Javascript

In addition to Rails and Ruby, this blog is about javascript. As you know, ROR is the domain of the "back-end" and while you can accomplish javascript type things with a templating language(ajax, buttons, you name it) the bottom line is everything is moving to javascript and related frameworks. In particular, Node.js, which is a framework with a non-blocking I/O event model. Ever since I read about HTML5/Websockets, I figured the lifetime or ROR was limited...well hope not! Basically it's much faster with big loads. I would think however that only the biggest of companies(Walmart etc) would really need this kind of performance. For the vast majority of websites, a framework like ROR will suffice. Addendum: since I first wrote the above paragraph javascript has continued its "trending" pace. I believe now that the future of rails will be more in the building of backend logic, and the front end will be optimized and beautified with some kind of javascript code via some framework. Time will tell.

In my mind no developer should be without an understanding of this movement as javascript exists in every browser and web application in existence.

Areas of interest

  • Design Patterns

  • Node Node Node

NodeJS

General notes on NodeJS which gets its teeth from being a "non-blocking" framework.

Modules

Unlike ruby javascript only has function scope. This feature is used by way of creating functions and closures to create "self contained" objects which will exist within their own namespaces, which is the goal of modules in JS.

The CommonJS specification is used by node to organize modules and control scope. Modules can be single files or many modules packaged up.

Code Example assuming module name we need to access is string_util.js with a constructor named StringUtil. In node a module is simply a file.

module.exports = new StringUtil();

(You could also export the constructor, and create it in a separate step in the require module).

The module.exports exposes all of the functionality of the string_util.js API

To use/reference the API of this module, you require it.

var strUtil = require("./string_util")

Node.js supports three main types of modules: core modules, user modules, and third-party modules.

This is a simple illustration. There is much more to modules which can be found at Node Module Documentation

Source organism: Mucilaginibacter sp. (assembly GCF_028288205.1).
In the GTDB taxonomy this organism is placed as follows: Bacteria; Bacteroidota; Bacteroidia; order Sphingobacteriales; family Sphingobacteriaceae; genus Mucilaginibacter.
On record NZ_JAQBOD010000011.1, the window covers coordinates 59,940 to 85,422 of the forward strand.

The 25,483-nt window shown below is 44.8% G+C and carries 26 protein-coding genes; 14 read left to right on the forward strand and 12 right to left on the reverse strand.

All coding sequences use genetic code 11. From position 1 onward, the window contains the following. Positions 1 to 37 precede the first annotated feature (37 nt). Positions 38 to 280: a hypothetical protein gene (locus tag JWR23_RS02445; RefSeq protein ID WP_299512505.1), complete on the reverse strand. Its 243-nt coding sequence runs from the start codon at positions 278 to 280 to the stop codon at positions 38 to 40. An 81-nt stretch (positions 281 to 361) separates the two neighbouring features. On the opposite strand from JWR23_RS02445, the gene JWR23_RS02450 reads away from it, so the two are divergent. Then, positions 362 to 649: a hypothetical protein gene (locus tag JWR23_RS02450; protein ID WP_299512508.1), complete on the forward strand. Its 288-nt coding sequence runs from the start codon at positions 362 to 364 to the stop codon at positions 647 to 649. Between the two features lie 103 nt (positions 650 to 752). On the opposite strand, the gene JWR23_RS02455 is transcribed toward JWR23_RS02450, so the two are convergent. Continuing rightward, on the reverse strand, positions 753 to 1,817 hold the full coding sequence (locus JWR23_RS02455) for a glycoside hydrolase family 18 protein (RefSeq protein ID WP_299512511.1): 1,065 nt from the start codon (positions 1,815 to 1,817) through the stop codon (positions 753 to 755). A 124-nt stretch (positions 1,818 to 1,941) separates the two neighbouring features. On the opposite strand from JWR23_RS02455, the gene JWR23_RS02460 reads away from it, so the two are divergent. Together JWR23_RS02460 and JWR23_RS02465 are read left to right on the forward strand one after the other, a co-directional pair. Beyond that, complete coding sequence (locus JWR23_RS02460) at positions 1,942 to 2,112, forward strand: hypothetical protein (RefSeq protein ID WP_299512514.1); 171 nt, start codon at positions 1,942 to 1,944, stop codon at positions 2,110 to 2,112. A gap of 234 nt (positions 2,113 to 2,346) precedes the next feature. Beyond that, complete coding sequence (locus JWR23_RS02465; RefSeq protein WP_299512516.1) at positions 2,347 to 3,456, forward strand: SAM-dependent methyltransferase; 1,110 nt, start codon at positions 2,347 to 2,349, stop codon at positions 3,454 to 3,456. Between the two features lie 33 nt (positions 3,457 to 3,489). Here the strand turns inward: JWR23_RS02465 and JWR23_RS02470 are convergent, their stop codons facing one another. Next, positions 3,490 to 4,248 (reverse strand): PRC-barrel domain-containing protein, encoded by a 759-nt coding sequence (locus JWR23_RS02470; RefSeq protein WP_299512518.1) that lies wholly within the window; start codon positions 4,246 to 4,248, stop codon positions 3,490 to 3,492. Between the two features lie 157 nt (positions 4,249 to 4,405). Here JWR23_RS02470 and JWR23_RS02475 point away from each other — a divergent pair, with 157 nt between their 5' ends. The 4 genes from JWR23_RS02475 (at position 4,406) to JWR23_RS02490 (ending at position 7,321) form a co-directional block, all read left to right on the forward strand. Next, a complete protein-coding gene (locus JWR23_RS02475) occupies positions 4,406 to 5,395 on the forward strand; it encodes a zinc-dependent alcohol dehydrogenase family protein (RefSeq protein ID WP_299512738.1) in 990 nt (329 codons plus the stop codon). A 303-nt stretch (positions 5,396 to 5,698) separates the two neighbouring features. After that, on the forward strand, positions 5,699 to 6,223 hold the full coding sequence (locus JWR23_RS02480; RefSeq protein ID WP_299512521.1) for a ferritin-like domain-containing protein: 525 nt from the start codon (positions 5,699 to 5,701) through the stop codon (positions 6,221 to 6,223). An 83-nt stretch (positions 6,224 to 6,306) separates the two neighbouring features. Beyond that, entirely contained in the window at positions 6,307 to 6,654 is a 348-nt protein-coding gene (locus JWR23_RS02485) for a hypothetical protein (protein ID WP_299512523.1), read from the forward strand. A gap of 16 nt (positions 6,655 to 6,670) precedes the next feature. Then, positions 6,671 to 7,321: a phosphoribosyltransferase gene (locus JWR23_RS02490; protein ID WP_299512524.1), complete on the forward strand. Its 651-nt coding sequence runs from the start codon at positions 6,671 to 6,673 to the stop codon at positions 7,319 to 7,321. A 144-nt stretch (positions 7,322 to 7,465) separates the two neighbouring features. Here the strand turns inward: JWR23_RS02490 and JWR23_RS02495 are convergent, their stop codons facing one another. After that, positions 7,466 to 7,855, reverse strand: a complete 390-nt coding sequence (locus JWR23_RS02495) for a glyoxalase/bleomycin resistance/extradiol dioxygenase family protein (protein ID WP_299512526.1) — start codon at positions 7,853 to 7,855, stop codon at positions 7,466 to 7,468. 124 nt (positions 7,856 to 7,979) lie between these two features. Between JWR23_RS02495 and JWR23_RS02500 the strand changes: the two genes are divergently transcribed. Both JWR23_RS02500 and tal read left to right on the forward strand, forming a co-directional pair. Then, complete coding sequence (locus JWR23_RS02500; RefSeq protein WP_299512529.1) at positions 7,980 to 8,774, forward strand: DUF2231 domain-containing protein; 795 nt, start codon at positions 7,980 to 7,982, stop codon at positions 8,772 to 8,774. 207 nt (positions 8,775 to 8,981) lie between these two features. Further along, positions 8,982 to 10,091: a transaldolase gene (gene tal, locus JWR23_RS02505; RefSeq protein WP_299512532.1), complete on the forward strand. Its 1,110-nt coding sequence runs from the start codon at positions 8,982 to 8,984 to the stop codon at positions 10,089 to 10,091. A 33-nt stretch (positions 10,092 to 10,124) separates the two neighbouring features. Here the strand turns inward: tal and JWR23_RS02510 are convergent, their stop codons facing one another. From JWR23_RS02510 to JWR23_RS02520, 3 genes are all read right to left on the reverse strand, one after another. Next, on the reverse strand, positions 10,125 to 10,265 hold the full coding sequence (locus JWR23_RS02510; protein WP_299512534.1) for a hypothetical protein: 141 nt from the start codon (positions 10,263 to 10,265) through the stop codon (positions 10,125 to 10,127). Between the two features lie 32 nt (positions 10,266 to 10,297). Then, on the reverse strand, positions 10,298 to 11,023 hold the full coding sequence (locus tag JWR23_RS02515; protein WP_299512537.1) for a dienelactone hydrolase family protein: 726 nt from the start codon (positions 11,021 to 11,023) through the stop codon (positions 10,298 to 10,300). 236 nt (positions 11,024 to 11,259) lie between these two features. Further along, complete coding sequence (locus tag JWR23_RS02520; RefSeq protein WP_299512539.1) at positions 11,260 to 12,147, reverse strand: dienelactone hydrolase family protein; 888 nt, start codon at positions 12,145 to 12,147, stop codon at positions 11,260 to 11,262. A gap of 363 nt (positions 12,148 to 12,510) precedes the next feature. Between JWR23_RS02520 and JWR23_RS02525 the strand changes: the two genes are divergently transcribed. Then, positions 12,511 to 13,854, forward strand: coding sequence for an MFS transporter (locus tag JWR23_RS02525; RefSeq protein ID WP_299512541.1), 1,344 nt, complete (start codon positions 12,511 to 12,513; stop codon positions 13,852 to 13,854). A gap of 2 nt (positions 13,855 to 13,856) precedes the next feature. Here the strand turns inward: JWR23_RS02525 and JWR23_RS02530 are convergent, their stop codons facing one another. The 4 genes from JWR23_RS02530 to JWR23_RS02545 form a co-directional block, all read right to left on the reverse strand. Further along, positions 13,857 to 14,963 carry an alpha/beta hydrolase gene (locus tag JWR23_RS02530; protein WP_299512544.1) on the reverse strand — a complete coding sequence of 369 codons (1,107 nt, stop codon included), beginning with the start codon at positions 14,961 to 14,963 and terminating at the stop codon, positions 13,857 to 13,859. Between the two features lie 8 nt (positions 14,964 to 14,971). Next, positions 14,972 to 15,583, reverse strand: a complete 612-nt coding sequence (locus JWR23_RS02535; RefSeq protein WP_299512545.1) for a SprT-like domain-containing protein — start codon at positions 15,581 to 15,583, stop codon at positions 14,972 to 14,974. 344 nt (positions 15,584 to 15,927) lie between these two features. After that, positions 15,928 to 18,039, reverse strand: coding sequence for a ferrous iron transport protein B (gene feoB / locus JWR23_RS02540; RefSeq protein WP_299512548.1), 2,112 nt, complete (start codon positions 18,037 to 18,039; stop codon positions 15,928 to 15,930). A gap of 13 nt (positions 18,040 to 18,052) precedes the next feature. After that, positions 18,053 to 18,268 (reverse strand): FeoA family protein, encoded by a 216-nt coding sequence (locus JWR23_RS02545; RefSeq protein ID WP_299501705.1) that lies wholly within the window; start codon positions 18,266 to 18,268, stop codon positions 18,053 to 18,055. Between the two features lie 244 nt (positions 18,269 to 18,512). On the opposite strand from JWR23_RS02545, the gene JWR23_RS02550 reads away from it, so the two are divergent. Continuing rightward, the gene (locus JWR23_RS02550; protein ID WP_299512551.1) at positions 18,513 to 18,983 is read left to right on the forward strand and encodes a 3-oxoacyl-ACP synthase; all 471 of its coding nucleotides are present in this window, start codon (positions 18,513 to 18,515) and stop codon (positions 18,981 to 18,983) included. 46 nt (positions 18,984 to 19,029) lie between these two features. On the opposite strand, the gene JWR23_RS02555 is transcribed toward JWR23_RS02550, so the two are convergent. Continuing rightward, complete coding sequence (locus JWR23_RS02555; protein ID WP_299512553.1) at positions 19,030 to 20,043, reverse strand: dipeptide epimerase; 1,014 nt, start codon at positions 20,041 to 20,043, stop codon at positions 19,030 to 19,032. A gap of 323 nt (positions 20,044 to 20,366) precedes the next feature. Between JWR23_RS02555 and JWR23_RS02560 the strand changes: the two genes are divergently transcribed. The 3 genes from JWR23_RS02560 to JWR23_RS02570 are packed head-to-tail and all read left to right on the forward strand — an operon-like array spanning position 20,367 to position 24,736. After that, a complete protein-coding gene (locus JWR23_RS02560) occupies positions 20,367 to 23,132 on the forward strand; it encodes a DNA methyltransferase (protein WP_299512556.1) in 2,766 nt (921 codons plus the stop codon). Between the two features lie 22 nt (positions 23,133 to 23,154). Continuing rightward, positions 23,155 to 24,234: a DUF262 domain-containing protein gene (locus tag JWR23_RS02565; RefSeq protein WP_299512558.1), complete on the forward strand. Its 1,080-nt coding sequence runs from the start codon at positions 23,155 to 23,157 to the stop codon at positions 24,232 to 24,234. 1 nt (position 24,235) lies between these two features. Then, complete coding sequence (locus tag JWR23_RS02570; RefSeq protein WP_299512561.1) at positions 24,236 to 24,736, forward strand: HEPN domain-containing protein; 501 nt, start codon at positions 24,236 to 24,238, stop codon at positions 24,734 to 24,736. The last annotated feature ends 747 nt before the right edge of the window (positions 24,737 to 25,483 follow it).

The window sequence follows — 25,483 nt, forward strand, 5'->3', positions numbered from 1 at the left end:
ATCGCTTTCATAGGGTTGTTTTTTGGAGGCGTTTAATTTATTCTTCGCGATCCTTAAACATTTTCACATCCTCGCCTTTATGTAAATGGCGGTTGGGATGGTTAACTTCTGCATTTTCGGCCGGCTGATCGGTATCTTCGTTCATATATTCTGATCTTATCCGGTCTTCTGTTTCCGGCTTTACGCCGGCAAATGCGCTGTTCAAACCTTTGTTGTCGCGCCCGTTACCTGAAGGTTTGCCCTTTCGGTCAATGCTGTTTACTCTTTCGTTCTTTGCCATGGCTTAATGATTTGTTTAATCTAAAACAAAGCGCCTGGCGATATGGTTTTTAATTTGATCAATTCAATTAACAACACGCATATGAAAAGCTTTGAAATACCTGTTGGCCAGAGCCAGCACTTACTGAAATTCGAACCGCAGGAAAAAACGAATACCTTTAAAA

Node Package Manager (NPM)

Node.js has a way of browsing, querying, installing, and publishing third-party modules into a central repository, and it's called NPM. NPM stands for Node Package Manager, and it consists of two things:

  • A module repository that is fully browsable, accessible at https://npmjs.org. And
  • A command-line utility

The NPM repository contains a vast and growing collection of modules that were built by the community. Since that repository is fully browsable and searchable, you can use it to track down and inspect modules that may be interesting for building your application with.

package.json

Node uses this json file as a manifest similar to how rails uses a GEMFILE. It declares what modules your app needs, and NPM will use with NPM install. NPM will analyze the modules and their dependencies, and download them. (Example)

{
    "name": "my-example-app",
    "version": "0.1.0",
    "dependencies": {
        "request": "*",
        "nano": "3.3.x",
        "async": "~0.2"
    }
}

By default, NPM installs the dependencies locally inside a directory named Node_modules. Node.js will look for this directory when you use require(module name) and will look for the module there.

The callback pattern

Here is a very common callback pattern used in Node. Its an example of reading a file, and also checking for an error. In the Node case, the result gets executed by the callback when its ready. The callback is always the last parm.

Blocking IO

try {
    var result = query('SELECT * FROM articles');
    console.log('result:', result);
} catch(err) {
console.error('error while performing query:', err.message);
}

Non-IO-Blocking with callback last parm

query('SELECT * FROM articles', function(err, result) {
    if (err) {
        console.error('error while performing query:', err.message);
    } else {
        console.log('result:', result);
    }
});

The callback expects an error as the first argument, which is nil is there is no error. If there is an error, it is a javascript err object.